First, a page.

• Staff Spotlight: Anisse Gross

    Posted Posted by Guest Writer in WBN News & Events     Comments No comments
    Apr
    10

    Over the past few weeks we’ve been introducing you all to the wonderful consultants and coaches who help keep WriteByNight running like the smooth, well-oiled writers’ services machine it is.

    Today, we’re pleased to introduce you to the newest addition to the WBN team, Anisse Gross. Get to know her in the Q&A below. Interested in working with her? That can certainly be arranged.

    Where are you from?

    I am from Kahalu’u, O’ahu.

     

    How did you get your start as a writer?

    The first story I wrote was when I was six. It was called “The Rosy Scarecrow,” about a scarecrow who desperately wanted to become a scientist. Since then I have definitely honed my skills.

     

    What is your favorite thing about educating writers at WBN?

    My favorite thing about educating writers is that I’m a writer, and I know what challenges exist for all of us. I think of it as two writers sitting down and sharing their experiences, so that we can make better art.

     

    What is the hardest part of writing for you?

    The hardest part of writing is revision. It’s easy to start new projects, but the difficult work is in the fine-tuning.

     

    What is your strangest writing experience?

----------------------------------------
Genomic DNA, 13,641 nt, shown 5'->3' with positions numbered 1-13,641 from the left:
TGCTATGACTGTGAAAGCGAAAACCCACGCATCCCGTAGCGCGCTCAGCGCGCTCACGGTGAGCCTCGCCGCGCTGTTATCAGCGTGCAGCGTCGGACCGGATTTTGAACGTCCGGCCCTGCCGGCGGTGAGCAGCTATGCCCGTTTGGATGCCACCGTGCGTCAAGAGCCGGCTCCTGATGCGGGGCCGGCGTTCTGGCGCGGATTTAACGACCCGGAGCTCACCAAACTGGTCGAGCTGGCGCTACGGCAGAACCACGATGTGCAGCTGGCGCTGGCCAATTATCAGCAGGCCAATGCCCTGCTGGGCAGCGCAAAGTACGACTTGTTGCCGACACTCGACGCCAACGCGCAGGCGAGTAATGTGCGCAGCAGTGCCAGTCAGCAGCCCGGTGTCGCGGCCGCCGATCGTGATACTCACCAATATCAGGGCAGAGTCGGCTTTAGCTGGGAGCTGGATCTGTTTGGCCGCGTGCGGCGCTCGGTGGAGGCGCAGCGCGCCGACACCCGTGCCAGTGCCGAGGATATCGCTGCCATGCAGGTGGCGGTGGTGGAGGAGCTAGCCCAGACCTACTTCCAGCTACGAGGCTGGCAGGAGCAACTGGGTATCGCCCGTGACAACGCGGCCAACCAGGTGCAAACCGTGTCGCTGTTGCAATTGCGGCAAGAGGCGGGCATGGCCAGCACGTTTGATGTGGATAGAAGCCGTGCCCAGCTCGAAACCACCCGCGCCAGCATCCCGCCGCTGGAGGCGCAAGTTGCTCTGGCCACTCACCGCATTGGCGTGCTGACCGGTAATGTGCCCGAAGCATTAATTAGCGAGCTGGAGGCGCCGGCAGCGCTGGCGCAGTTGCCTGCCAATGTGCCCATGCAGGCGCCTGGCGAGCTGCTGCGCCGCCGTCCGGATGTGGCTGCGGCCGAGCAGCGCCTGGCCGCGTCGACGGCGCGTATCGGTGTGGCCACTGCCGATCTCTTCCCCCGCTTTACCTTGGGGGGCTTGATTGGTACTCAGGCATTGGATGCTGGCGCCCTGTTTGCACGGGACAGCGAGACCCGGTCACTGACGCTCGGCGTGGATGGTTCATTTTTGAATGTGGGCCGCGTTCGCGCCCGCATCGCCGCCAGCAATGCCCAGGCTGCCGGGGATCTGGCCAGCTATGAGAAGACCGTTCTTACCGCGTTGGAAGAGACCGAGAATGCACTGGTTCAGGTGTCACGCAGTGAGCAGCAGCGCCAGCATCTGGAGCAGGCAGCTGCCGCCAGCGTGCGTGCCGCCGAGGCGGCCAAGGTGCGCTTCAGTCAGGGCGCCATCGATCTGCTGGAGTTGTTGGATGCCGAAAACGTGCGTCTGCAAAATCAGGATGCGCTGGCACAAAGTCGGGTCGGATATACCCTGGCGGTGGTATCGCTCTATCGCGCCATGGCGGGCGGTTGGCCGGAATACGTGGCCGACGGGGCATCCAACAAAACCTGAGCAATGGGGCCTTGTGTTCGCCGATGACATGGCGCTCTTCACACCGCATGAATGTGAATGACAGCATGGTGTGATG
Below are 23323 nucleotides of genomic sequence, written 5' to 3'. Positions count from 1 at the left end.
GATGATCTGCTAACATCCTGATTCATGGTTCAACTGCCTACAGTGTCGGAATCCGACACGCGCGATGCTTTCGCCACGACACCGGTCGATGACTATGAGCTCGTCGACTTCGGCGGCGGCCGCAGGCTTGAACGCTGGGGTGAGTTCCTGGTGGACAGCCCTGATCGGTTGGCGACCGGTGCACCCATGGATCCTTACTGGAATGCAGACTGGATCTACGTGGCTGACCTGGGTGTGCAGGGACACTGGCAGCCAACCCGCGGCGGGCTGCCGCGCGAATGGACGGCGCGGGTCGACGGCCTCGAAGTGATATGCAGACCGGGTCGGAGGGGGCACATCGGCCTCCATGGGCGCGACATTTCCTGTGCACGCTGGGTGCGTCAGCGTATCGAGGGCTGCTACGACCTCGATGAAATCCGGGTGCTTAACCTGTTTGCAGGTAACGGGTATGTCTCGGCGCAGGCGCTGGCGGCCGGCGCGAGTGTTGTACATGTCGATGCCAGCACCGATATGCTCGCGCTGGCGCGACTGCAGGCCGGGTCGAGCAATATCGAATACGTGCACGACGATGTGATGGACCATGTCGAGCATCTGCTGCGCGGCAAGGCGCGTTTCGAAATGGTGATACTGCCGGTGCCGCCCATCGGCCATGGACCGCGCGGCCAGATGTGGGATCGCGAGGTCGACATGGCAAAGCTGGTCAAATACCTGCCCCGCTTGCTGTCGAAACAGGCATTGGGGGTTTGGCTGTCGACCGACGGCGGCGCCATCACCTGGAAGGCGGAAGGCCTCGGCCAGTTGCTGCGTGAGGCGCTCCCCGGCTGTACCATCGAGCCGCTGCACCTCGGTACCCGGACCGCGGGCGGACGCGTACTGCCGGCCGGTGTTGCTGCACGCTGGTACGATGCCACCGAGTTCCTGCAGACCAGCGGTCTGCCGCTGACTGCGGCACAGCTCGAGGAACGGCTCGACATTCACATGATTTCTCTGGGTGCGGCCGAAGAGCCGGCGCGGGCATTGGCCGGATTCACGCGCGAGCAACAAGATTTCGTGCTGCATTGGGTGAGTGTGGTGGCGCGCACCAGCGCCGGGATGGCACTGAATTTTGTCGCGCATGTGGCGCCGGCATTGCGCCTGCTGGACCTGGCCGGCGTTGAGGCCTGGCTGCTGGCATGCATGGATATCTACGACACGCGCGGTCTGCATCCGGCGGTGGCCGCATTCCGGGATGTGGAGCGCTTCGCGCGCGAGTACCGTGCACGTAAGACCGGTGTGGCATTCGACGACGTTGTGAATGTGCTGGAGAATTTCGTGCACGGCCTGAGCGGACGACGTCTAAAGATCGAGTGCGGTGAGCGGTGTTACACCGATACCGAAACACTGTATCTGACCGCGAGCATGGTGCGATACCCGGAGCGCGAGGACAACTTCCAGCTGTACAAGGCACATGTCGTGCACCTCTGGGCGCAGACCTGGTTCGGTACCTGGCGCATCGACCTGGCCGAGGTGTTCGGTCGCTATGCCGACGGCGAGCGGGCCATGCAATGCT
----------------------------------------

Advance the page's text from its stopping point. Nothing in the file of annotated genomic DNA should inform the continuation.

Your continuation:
My strangest writing experiences are always when I wake up from a dream with a brilliant idea for a story. It’s when I really question where the artistic impulse comes from.

     

    What’s the last book you read and what did you think of it?

    I just finished Wendy MacNaughton’s illustrated book, Meanwhile in San Francisco. I rarely read illustrated books, but Wendy is such an amazing observer of the world around her. It’s a fantastic book and made me fall in love with San Francisco and its peoples all over again. I think paying attention to the world around you is a key component to being a great writer.

     

    Where do you see the world of writing and publishing heading?

    I think it’s a really exciting world for publishing. We are able to hear from so many more voices than we did just decades ago. I just hope writers will be able to make a living doing what they love.

     

    Any words of wisdom for aspiring writers?

    The only words of wisdom I have are to be open and aware as often as you can, and to work as often as possible. Open your heart and mind and work hard. It’s also a good idea to make friends with everyone.

     

    Anisse Gross, consultant and coachAnisse Gross is an award-winning writer and editor. She received both her MA and MFA in fiction from San Francisco State University, where she was honored with the Graduate Award for Distinguished Achievement. She is working on a novel, Body Cavity, which received the Clark Gross Novel Award, and a book of nonfiction. Her work has been featured in The New YorkerThe Believer,Lucky PeachThe RumpusBuzzFeedKQED and elsewhere.

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